Medical evidence has proven that teens are hardwired to act more on emotion, avoid thinking about risk, and generally set themselves up for potential catastrophe. This is because the prefrontal cortex, which regulates emotion and decision making, is vulnerable due to brain developments, and can lead to these kinds of impaired judgments.
As a parent, in the heat of the moment, it’s easy to get caught up in your own emotions and start laying down the law, but is that actually the best plan? Sort of.
Disciplining With Love
When teens mess up in a big way–say, crashing your new car–loving them often takes a back seat to explaining that what they did was actually a huge problem that’s going to have ramifications. Kids tend to have just one reaction to this: “Look, I know it was a mistake, okay? I do feel bad, so can you just tell me what my punishment is so we can all get back to what we were doing?”
This isn’t just callousness on their part. Teens are excellent at justifying their actions, but if they know they screwed up and are truly in the wrong, nothing hurts more than your disapproval… because they still love you, and know they deserve to be punished.
This mentality is why reinforcing your love as soon as you can after kids mess up is a pertinent strategy. Sometimes, all it takes is a hug to keep them on the right track, especially if you can give it to them before you explode from the panic. This will give you the chance to calm down, think about what you’re planning to do, and remember what’s most important.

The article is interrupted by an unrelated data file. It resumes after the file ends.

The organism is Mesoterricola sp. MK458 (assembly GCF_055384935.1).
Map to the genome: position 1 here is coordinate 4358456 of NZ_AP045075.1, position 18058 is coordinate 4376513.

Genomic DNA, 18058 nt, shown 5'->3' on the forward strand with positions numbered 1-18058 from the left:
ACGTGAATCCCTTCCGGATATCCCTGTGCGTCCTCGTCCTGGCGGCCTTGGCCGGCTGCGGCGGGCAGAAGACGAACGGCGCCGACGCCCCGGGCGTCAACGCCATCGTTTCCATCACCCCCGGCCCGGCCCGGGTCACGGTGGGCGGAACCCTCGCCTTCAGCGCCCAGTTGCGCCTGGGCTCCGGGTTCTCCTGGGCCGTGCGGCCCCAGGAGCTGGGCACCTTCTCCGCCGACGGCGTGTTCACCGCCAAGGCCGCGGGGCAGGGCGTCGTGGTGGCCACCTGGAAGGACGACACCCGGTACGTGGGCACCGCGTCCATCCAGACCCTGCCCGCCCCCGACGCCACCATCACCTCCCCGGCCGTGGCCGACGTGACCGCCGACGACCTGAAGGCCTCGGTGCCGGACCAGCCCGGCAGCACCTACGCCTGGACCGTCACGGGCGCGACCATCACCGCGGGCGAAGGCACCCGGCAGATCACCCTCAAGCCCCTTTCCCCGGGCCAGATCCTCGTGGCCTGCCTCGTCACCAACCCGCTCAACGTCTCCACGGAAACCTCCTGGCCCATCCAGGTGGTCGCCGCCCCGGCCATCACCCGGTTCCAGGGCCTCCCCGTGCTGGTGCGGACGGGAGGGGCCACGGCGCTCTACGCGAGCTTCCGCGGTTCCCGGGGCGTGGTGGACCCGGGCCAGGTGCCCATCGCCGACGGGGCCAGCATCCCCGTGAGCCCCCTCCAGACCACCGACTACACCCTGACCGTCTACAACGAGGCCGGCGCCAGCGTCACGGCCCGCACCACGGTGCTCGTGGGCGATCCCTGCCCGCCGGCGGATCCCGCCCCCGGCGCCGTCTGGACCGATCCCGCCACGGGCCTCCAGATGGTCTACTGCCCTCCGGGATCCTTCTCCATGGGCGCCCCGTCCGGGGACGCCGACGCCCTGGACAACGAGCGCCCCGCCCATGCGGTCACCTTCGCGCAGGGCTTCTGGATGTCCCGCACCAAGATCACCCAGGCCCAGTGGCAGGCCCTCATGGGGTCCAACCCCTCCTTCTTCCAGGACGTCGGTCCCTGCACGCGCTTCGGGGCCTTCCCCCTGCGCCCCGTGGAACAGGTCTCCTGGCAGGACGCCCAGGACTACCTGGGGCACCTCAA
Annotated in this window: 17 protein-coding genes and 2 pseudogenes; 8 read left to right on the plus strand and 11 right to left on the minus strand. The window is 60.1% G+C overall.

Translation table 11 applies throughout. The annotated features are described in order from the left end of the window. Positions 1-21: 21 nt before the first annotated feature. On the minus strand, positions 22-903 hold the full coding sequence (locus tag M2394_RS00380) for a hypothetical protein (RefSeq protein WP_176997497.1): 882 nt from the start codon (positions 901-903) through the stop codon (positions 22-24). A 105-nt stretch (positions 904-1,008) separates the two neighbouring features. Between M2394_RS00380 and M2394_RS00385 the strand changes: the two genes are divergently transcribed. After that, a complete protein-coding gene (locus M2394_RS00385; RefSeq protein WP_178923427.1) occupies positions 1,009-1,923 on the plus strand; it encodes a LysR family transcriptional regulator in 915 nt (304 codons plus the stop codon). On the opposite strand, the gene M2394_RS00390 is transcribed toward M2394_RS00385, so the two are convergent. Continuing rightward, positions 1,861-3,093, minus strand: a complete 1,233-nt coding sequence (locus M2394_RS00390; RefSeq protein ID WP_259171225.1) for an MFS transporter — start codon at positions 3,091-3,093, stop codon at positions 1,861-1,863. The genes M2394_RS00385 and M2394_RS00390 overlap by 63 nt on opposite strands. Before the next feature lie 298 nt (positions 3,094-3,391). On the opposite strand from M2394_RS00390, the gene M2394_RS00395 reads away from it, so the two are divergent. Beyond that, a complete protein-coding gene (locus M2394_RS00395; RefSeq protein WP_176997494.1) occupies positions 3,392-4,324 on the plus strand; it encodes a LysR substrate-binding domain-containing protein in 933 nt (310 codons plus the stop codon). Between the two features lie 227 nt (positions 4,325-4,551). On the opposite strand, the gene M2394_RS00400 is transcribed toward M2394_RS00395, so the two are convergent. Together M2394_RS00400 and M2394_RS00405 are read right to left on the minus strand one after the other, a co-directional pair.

Should Teens Be Allowed to Fail?
This is a question that pops up sometime, mostly from parents who are concerned about doing the right thing. Every dad wants to protect their child, but there is a time when they need to learn to stand on their own. I don’t agree with allowing kids to fail spectacularly if there’s something you can do to prevent it, especially because there’s an alternative that we’re perfectly positioned to do.
In short: Teach your children to be independent from a young age. Don’t just tell them to do the chores – show them how to do it properly and make them repeat it until they’re done. Let them learn how to cook food, pitch a tent, and use tools around the house. It doesn’t really matter what they’re learning as long as it encourages independence. Learning lessons about failure at a young age really can make a difference in their future and help them become as good as they can be.
For more information on the teenage brain’s development, and why parenting teens can be a tricky undertaking, see the infographic below.
Originally published on NaturalPapa.